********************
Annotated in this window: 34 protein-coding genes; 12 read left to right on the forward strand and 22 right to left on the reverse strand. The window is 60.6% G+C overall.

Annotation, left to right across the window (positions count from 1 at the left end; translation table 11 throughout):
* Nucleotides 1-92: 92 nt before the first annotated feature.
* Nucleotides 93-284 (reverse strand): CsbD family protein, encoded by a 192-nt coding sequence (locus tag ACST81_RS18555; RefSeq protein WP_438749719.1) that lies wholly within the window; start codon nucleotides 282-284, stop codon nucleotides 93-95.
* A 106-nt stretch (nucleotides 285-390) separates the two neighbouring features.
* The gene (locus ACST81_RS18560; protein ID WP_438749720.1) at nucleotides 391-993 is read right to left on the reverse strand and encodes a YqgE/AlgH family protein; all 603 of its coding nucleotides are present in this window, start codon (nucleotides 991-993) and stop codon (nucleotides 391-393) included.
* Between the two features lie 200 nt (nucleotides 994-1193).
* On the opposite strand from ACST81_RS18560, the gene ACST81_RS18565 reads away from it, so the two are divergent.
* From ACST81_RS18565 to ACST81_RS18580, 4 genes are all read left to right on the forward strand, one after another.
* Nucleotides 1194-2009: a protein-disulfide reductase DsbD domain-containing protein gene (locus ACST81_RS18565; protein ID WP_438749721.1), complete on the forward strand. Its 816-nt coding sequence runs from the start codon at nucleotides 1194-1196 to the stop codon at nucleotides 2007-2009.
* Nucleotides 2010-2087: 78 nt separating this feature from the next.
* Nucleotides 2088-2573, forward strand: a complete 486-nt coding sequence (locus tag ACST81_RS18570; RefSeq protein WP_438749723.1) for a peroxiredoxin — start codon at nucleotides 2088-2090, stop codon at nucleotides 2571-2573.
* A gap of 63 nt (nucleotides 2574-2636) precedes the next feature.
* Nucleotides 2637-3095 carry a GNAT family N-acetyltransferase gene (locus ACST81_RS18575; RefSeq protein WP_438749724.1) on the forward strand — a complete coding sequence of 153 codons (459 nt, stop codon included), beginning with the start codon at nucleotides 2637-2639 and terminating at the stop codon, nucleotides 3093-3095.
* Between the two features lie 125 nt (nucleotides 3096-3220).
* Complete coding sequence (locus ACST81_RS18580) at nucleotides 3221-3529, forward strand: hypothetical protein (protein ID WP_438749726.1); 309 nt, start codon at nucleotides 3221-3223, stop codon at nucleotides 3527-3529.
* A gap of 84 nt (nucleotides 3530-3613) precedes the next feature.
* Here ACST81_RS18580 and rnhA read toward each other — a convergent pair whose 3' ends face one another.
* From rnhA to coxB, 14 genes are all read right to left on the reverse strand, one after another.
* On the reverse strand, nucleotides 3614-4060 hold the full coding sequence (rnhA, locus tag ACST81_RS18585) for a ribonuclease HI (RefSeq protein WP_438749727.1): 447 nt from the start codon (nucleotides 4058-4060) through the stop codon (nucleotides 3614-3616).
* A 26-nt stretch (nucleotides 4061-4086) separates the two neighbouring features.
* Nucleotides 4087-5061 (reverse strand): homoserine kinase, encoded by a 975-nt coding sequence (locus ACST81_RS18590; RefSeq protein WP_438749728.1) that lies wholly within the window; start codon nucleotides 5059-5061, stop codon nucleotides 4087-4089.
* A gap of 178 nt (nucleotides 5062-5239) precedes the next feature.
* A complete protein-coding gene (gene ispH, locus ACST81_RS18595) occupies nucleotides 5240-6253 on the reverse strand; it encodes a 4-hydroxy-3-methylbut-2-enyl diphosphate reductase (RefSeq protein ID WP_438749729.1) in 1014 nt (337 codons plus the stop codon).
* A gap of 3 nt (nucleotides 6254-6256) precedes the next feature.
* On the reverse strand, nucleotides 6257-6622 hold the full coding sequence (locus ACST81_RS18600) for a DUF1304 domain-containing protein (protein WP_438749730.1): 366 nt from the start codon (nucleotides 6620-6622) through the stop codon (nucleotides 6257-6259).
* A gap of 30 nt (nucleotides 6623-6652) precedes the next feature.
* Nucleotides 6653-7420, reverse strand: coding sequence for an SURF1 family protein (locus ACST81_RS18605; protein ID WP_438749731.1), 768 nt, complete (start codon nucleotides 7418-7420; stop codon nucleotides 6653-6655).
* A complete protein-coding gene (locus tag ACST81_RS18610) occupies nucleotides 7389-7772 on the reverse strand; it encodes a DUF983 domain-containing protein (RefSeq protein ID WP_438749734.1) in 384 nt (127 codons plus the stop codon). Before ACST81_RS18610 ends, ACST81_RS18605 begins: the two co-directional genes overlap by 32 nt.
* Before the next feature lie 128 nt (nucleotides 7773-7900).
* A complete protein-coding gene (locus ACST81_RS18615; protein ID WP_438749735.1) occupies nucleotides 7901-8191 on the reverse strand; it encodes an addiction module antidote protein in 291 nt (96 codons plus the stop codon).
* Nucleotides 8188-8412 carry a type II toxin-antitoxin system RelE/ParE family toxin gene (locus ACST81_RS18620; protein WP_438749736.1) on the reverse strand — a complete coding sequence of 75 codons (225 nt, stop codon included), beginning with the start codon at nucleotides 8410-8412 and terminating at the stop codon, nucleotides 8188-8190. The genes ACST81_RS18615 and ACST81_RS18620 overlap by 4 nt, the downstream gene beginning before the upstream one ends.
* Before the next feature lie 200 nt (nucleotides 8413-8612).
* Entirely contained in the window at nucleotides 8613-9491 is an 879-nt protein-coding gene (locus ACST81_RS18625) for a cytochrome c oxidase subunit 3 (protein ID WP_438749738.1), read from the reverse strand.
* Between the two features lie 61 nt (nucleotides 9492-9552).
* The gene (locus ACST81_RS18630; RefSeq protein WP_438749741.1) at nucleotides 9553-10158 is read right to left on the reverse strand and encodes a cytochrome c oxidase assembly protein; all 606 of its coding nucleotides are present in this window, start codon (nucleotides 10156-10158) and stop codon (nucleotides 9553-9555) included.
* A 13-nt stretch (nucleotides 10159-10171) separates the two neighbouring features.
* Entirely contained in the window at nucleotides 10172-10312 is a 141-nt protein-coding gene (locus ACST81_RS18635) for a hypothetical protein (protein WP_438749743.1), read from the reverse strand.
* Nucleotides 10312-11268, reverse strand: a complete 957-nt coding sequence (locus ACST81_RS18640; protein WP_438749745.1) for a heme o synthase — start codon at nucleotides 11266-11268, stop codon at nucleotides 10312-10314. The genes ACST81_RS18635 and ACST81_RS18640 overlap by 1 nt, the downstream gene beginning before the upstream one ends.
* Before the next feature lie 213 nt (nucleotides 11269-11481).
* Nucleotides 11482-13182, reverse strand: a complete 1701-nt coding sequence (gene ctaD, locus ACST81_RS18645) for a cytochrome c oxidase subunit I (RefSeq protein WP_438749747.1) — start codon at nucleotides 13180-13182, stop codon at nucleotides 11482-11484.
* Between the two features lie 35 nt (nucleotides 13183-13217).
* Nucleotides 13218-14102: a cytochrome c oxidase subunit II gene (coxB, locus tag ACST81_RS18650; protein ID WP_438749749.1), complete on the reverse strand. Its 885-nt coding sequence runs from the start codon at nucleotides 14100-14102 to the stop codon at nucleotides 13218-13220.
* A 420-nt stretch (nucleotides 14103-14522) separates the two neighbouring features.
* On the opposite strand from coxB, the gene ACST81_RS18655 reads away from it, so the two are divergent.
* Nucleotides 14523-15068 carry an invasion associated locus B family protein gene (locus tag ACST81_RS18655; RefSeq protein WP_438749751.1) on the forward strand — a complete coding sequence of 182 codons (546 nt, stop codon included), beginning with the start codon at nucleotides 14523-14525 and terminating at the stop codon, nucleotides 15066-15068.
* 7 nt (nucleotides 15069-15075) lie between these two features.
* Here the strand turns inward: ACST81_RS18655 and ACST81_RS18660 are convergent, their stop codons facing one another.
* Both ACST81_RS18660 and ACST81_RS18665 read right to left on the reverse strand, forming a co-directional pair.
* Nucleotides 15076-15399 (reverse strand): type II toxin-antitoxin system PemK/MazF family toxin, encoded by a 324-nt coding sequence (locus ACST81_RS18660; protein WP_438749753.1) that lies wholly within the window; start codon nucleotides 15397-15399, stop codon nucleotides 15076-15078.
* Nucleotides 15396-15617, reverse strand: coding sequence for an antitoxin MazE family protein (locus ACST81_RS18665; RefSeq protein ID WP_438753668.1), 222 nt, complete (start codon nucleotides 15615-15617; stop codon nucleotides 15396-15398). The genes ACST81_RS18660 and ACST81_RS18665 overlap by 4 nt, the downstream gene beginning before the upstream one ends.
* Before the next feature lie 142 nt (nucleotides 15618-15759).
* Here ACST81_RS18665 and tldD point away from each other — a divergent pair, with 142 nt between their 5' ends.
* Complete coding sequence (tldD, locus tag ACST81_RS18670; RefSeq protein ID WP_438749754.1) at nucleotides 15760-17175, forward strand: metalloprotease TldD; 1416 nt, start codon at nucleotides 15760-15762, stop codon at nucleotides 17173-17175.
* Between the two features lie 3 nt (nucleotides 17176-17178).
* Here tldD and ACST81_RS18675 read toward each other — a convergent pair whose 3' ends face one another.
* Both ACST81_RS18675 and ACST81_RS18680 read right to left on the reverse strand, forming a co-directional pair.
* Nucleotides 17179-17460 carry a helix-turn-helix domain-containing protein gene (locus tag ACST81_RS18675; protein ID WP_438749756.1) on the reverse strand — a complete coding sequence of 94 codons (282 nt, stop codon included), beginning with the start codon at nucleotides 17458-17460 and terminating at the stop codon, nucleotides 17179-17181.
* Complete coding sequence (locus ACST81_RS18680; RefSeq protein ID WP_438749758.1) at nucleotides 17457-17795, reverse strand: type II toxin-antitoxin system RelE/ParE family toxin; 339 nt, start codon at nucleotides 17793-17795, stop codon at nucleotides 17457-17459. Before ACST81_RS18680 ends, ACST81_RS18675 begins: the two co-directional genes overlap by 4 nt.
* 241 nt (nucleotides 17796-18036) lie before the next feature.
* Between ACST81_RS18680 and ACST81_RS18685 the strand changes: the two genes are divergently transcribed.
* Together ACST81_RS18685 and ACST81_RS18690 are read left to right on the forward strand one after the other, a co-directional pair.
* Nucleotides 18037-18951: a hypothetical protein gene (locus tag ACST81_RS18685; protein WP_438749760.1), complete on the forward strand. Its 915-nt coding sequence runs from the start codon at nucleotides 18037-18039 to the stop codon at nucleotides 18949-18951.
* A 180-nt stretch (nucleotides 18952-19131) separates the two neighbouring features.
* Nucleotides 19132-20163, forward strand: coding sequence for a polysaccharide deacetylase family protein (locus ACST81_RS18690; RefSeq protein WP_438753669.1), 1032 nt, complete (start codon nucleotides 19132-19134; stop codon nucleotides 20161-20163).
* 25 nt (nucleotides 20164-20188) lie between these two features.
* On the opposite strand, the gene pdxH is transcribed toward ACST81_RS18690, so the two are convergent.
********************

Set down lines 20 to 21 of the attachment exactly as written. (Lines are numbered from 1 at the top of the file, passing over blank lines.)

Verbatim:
* On the reverse strand, nucleotides 3614-4060 hold the full coding sequence (rnhA, locus tag ACST81_RS18585) for a ribonuclease HI (RefSeq protein WP_438749727.1): 447 nt from the start codon (nucleotides 4058-4060) through the stop codon (nucleotides 3614-3616).
* A 26-nt stretch (nucleotides 4061-4086) separates the two neighbouring features.